their instruments and played and sang Bedouin songs around the fire.
I think they would have gone on all night but the poor little six year
old fell asleep in her father’s arms, and not long after we all
started to nod off. The Bedouin thought we were awful party poopers I
think, by 10:30 we had all decamped to our beds on the tent floor.
They all bedded down on the sand as they said they liked to sleep
under the stars. There was a full moon, quite magical in the pitch
darkness of the desert to see the flood of moonlight.

The next day was our day with the camels. I was quite concerned that
Doug would be crippled for the rest of the trip, but one of the other
people who had spent the previous day on the camels told us to sit
with one leg wrapped around the horn of the saddle, and lock the other
leg over it. I thought the Bedouin boys just did that to look cool,
but it really is remarkably more comfortable, then you sit a bit
sideways so that you don’t knock your back on the wooden horn at the
back of the saddle. It is also essential to relax and rock with the
camel’s rolling gait. I found it completely comfortable and not at
all sea sick making as elephants are, and was quite sorry when the
journey ended.

Our little camel driver had limited English but was hilarious, dancing
in his seat on the camel’s back, and shouting 1, 2, 3 at intervals as
that seemed to be the sum of his English repertoire. It is not easy
to be a camel driver, they are skittish and grouchy beasts and he had
to be very firm and use muscle to get the lead one to obey him, after
that our two mostly followed suit, but they complained bitterly every
time they had to sit down or get up. Both of those procedures are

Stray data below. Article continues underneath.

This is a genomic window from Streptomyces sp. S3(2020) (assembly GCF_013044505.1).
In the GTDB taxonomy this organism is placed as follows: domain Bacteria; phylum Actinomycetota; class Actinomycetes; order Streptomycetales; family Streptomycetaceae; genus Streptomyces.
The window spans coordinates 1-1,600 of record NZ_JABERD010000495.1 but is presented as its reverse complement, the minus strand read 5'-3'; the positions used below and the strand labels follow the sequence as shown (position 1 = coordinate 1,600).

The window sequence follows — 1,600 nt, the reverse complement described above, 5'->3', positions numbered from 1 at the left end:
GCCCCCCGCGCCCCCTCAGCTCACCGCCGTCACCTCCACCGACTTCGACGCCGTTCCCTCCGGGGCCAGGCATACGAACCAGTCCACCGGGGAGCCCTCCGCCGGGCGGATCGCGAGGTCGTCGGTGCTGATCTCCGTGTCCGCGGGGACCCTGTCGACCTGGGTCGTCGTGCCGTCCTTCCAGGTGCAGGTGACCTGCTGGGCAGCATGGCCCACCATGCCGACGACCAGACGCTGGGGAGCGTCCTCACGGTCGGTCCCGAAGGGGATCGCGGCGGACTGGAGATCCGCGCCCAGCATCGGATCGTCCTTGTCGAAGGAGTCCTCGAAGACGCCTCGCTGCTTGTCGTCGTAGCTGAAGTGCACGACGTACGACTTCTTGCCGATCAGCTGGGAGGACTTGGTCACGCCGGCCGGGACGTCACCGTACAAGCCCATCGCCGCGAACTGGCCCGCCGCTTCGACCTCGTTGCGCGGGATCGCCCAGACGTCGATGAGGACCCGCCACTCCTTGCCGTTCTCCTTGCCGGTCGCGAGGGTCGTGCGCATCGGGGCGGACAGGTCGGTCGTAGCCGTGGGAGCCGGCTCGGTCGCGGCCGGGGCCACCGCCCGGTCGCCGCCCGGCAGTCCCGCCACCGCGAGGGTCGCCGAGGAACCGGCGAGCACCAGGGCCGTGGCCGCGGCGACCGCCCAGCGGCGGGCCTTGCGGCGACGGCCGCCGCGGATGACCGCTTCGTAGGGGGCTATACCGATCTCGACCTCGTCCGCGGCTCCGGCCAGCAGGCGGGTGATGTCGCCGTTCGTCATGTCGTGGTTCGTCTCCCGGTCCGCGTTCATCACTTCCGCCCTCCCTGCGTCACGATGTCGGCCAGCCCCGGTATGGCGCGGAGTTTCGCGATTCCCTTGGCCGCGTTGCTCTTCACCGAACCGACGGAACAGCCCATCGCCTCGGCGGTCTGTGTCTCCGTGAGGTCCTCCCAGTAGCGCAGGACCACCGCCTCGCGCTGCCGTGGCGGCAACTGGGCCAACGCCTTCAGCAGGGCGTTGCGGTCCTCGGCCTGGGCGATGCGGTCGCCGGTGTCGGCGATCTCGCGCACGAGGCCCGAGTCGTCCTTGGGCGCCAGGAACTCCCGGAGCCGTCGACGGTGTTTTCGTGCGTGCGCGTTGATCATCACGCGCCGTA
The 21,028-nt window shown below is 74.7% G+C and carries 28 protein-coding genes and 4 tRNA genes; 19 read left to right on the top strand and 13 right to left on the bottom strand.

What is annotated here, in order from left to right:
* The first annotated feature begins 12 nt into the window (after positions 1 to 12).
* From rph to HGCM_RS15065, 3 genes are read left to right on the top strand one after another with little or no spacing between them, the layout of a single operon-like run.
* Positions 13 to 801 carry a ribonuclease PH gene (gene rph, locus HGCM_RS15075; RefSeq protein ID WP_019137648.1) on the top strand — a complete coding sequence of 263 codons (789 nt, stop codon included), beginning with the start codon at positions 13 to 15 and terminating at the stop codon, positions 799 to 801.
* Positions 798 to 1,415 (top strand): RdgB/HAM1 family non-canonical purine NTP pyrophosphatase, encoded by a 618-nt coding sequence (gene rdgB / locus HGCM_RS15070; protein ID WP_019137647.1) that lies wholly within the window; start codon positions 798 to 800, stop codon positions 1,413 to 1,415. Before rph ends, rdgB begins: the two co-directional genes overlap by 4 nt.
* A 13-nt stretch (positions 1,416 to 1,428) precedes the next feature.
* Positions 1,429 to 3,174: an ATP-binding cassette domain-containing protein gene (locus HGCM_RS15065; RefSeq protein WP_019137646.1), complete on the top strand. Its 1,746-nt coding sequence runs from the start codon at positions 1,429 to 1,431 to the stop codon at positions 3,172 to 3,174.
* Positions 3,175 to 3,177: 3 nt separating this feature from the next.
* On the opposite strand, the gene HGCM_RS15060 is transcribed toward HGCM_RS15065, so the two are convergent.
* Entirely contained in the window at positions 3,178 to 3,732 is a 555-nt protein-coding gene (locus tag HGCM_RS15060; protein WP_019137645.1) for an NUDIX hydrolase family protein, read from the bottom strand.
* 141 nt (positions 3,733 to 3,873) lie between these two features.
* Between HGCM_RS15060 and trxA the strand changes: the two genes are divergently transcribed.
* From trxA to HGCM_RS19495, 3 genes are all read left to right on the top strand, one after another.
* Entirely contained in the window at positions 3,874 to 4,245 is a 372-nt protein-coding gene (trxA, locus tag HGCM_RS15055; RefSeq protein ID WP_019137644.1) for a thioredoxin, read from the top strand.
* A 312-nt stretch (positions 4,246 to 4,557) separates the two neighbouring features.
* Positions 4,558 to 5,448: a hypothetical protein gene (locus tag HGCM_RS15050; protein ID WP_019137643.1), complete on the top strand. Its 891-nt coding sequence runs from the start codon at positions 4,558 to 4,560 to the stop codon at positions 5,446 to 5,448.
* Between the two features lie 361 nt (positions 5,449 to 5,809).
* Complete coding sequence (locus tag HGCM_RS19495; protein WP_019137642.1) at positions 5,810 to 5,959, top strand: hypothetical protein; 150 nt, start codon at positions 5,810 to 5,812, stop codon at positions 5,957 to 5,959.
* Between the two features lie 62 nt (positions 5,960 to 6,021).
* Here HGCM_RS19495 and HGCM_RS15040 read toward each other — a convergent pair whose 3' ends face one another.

somewhat tricky for the rider I have to say.

Just like horses, when after about 4 hours we came in sight of Wadi
Rum in the distance, they sensed home was near and began to misbehave
even worse. When we stopped for our picnic lunch the lead one yowled
and carried on, then sat while Doug’s camel sat, but leapt up again
before mine could and began dancing about with our driver hauling
madly on the lead rope, me clinging to the horn of my saddle wondering
what would happen if all three of them decided to run away with me
into the desert. Camels are high, there is no way you could just leap
off. The driver yelled and hissed and yanked and finally he got the
beast down, then tied its ankle to its thigh so he could let go of the
lead and haul the second camel down. Finally mine sat and I could
disembark (they are called the ships of the desert…)

We rode right into the little village of Wadi Rum, past the mosque,
and finally dismounted right beside our parked car. Seemed so
incongruous, and rather hard on the camel’s feet after the soft sand
of the desert, but they seemed quite pleased to be back. We went into
the house of the boss – Attayak Ali by name – to pay for our tour, but
commercial dealings are not done in such a bald, straightforward way
here. We expected the preliminary cup of tea, but not the tray full
of lunch (pitas, tomatoes, cucumbers, and oddly canned tuna, the usual
fare). The cook at the camp had given us the exact same thing for our
picnic, with a sort of Laughing Cow cheese substituting for the tuna,
but we ate more to be polite. This has not been a weight loss trip!

It was interesting to see their home. It is a given here that you sit
on cushions on the floor. A large round wicker mat serves as the
table in the centre, and the tiny glass of tea is obligatory for any
occasion. Attayak’s wife was very friendly and all five of his kids
came in to smile at us – the oldest is eight, the youngest a baby.
Though Attayak has the gorgeously hawklike sculpted features of most
of the Bedouin, his kids were shaping up to be much chubbier – the
quantities of candy and sweet juice they ate while we were there may
have had much to do with it. Our camel driver came in to join us, it
turned out he is a cousin. He and Attayak were off that evening to a
party to try to arrange his marriage. I was surprised that he was not
already married as he was not young, so I wished him good luck as
Attayak translated. He was very pleased and replied, “In shallah”
(God willing)

Finally we made our farewells and headed back to Bait Ali to stand
under the hot shower to get off the many layers of desert dust. Our
clothes reek of smoke, quite a pleasant aroma but very pervasive.
What a great experience, so much more than I expected, which pretty
much sums up my impression of Jordan so far. Off to Aqaba on the Red
Sea for a bit of R&R. A tough life but someone has to do it!

Click on the rainbow circle to get Doug’s pictures.